Quantum error correction for the toric code using deep reinforcement learning

Philip Andreasson, Joel Johansson, Simon Liljestrand, and Mats Granath

Department of Physics, University of Gothenburg, SE-41296 Gothenburg, Sweden

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We implement a quantum error correction algorithm for bit-flip errors on the topological toric code using deep reinforcement learning. An action-value Q-function encodes the discounted value of moving a defect to a neighboring site on the square grid (the action) depending on the full set of defects on the torus (the syndrome or state). The Q-function is represented by a deep convolutional neural network. Using the translational invariance on the torus allows for viewing each defect from a central perspective which significantly simplifies the state space representation independently of the number of defect pairs. The training is done using experience replay, where data from the algorithm being played out is stored and used for mini-batch upgrade of the Q-network. We find performance which is close to, and for small error rates asymptotically equivalent to, that achieved by the Minimum Weight Perfect Matching algorithm for code distances up to $d=7$. Our results show that it is possible for a self-trained agent without supervision or support algorithms to find a decoding scheme that performs on par with hand-made algorithms, opening up for future machine engineered decoders for more general error models and error correcting codes.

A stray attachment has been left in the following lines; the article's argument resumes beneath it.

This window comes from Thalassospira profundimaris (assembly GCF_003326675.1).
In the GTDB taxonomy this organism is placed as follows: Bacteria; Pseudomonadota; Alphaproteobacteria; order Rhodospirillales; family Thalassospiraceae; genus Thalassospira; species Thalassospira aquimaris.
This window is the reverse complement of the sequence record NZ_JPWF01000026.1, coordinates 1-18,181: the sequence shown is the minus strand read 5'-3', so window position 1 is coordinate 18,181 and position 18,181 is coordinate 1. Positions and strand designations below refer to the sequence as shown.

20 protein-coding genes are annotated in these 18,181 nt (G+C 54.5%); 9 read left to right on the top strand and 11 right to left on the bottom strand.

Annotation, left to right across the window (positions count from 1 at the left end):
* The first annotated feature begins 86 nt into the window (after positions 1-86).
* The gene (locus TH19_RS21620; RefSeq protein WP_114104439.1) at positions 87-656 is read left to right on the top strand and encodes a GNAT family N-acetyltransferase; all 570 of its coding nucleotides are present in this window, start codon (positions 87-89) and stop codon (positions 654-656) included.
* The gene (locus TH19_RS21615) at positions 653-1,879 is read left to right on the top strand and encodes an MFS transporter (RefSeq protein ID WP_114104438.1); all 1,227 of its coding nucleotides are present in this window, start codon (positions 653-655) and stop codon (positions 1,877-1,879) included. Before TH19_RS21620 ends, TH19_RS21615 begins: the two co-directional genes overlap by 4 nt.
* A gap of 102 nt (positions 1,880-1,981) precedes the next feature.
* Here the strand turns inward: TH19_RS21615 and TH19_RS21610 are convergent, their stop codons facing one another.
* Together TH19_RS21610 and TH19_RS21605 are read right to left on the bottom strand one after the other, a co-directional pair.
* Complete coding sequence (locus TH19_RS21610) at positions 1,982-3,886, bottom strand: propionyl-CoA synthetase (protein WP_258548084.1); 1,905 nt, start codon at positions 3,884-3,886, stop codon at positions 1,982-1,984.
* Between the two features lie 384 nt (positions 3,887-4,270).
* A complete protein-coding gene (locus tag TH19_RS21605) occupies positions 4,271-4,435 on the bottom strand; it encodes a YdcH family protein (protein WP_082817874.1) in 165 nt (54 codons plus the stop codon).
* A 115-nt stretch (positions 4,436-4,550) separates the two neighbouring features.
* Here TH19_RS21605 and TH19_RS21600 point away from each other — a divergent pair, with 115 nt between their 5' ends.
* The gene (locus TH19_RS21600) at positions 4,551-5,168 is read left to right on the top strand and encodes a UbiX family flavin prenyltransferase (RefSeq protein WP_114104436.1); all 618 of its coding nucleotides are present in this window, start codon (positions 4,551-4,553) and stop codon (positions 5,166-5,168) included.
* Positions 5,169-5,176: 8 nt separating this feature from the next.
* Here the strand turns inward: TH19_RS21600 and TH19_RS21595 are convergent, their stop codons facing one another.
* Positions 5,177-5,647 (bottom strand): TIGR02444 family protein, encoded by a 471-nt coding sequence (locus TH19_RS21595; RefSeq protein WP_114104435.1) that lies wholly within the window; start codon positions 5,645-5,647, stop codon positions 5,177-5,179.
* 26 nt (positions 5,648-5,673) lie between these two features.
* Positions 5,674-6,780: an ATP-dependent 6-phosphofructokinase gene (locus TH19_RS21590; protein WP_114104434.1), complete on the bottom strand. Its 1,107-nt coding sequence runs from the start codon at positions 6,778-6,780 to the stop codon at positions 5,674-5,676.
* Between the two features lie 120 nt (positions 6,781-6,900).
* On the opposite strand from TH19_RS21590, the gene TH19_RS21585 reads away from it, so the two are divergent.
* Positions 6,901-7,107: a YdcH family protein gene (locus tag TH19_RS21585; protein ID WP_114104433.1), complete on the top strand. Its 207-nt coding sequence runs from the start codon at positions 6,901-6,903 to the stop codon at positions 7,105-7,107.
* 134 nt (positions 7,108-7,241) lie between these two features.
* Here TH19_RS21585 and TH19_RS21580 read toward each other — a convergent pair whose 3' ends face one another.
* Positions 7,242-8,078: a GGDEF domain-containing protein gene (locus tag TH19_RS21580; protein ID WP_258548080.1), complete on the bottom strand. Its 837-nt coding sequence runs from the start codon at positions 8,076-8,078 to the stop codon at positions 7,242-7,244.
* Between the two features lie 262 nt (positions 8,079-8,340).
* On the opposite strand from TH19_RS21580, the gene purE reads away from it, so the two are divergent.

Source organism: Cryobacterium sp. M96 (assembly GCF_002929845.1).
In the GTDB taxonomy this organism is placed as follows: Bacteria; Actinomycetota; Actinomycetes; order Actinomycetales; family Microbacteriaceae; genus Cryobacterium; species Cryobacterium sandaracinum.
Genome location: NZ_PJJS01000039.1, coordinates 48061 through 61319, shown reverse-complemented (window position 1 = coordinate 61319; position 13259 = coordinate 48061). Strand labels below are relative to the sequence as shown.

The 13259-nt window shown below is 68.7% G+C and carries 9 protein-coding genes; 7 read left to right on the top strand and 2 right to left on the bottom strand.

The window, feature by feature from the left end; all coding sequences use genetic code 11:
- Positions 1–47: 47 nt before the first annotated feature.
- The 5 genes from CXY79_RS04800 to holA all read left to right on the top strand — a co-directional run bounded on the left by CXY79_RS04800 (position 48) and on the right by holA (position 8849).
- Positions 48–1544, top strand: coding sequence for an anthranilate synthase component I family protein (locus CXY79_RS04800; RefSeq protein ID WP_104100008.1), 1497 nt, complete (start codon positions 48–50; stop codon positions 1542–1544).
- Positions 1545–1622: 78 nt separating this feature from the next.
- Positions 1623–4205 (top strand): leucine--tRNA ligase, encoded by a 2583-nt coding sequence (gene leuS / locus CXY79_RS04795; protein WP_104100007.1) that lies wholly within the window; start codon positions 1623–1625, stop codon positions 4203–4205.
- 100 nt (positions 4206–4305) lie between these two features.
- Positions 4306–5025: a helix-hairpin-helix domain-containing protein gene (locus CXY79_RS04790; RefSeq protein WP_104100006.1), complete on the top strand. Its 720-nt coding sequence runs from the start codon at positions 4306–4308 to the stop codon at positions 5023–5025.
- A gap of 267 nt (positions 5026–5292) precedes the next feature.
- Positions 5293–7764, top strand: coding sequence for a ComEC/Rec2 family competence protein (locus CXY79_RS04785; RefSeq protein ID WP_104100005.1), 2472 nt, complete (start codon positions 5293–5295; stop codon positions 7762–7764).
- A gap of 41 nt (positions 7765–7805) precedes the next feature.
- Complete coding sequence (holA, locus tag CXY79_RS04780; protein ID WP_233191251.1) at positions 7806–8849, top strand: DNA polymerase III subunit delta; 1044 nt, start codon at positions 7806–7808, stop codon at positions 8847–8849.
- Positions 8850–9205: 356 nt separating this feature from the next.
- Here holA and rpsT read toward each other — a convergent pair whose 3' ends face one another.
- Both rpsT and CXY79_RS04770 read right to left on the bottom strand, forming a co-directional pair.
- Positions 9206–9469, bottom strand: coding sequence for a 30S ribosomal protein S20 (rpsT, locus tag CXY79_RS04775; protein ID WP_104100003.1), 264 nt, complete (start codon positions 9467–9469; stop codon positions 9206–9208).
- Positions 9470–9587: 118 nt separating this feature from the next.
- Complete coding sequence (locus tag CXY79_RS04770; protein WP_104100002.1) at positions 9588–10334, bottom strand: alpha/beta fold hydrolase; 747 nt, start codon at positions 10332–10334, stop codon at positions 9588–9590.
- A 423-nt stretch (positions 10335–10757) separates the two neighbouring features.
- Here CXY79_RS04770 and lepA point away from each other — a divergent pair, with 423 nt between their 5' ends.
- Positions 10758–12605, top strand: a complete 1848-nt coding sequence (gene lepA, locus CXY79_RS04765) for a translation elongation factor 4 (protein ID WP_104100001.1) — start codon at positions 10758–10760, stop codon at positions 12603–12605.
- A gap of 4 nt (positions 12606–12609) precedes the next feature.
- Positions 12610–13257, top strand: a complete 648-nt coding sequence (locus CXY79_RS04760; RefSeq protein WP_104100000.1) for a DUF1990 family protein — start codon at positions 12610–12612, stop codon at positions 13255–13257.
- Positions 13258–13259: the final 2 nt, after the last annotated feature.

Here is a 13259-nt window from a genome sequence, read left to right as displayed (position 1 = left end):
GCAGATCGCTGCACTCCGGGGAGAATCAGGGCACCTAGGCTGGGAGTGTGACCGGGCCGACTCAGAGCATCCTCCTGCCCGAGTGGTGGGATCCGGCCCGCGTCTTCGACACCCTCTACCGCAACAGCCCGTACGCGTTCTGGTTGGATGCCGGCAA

Quantum computers are much more susceptible to noise than present day classical computers. To construct a universal quantum computer it will be necessary to incorporate an auxiliary system for error correction, otherwise errors would quickly accumulate and ruin the calculation. Errors of the quantum bits, or qubits, are the quantum analogs of bit flip errors that also occur in a classical computer. However, in contrast to the classical bits, it is not possible to get an exact diagnosis of qubit errors without destroying the stored quantum information. Instead the error correction has to rely on partial information known as the syndrome and based on this suggest the best way to correct errors. Because of the incomplete information this is a very challenging problem requiring sophisticated algorithms known as error decoders.
In this paper we develop an error decoder based on artificial intelligence. We use deep reinforcement learning, which is the same framework that has recently achieved super-human performance in playing computer and board games. By exploration, experience is gathered and used to train an artificial neural network that can suggest the best error correction to perform for any given syndrome. Our results show that it is possible for a self-trained agent without supervision or support algorithms to find a decoding scheme that performs on par with hand-made algorithms, opening up for future machine engineered decoders for more general types of noise and error correcting codes.

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